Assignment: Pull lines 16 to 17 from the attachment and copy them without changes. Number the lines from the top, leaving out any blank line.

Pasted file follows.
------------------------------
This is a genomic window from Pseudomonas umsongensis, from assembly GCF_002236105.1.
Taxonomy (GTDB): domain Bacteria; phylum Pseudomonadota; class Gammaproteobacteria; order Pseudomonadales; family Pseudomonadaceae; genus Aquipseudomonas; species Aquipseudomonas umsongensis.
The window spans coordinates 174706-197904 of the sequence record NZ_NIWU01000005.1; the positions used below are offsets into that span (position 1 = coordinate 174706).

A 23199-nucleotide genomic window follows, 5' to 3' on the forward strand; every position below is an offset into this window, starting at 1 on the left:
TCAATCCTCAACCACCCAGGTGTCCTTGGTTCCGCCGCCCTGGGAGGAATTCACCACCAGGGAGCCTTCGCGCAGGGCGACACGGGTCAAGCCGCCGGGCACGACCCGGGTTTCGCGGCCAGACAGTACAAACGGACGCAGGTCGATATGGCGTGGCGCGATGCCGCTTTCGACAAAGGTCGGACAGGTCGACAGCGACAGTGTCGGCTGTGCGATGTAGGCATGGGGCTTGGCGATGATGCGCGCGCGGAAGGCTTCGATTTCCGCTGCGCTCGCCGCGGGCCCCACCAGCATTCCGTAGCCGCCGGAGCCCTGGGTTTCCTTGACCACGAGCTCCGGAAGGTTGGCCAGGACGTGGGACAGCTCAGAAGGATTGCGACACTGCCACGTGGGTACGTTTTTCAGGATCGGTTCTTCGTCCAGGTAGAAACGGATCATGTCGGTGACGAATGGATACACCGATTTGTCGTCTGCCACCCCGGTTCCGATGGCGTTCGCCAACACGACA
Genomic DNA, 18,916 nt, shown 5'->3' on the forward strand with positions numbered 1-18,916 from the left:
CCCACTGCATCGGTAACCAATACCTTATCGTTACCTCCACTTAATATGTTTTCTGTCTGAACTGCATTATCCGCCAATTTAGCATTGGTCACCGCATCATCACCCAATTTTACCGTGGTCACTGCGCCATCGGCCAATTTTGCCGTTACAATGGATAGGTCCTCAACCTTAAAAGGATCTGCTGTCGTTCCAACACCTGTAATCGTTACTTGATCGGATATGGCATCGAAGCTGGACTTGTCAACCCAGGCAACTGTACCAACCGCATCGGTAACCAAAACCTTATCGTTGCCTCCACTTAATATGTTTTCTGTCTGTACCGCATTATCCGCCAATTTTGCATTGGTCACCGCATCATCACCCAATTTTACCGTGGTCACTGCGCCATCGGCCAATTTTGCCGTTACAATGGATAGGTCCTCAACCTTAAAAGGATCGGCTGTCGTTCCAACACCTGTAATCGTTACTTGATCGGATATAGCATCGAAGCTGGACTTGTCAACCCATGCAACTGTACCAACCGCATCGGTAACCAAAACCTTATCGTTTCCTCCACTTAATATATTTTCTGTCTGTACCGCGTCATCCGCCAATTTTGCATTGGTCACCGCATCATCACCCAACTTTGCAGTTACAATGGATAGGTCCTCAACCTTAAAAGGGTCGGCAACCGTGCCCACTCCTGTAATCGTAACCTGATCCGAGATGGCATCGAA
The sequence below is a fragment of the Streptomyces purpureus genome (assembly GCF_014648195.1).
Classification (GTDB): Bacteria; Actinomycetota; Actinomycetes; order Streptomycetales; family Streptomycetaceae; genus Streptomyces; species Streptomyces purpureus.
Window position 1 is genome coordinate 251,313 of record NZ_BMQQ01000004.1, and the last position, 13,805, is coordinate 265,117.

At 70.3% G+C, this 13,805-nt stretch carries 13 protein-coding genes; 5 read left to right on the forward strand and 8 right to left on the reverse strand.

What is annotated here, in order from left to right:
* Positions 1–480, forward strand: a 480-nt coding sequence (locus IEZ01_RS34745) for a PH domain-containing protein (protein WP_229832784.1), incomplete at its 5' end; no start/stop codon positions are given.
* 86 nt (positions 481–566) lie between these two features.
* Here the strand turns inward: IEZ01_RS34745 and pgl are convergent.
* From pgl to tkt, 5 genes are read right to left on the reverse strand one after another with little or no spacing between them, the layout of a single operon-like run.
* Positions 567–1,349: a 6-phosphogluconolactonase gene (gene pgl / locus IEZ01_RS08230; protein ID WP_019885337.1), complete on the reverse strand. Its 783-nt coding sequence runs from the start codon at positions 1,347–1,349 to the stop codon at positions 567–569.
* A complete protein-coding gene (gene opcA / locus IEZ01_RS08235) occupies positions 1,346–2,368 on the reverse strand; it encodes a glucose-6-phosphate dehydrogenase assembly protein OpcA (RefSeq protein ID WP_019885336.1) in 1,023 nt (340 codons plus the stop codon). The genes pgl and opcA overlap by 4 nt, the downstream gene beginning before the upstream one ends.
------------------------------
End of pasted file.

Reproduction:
* From pgl to tkt, 5 genes are read right to left on the reverse strand one after another with little or no spacing between them, the layout of a single operon-like run.
* Positions 567–1,349: a 6-phosphogluconolactonase gene (gene pgl / locus IEZ01_RS08230; protein ID WP_019885337.1), complete on the reverse strand. Its 783-nt coding sequence runs from the start codon at positions 1,347–1,349 to the stop codon at positions 567–569.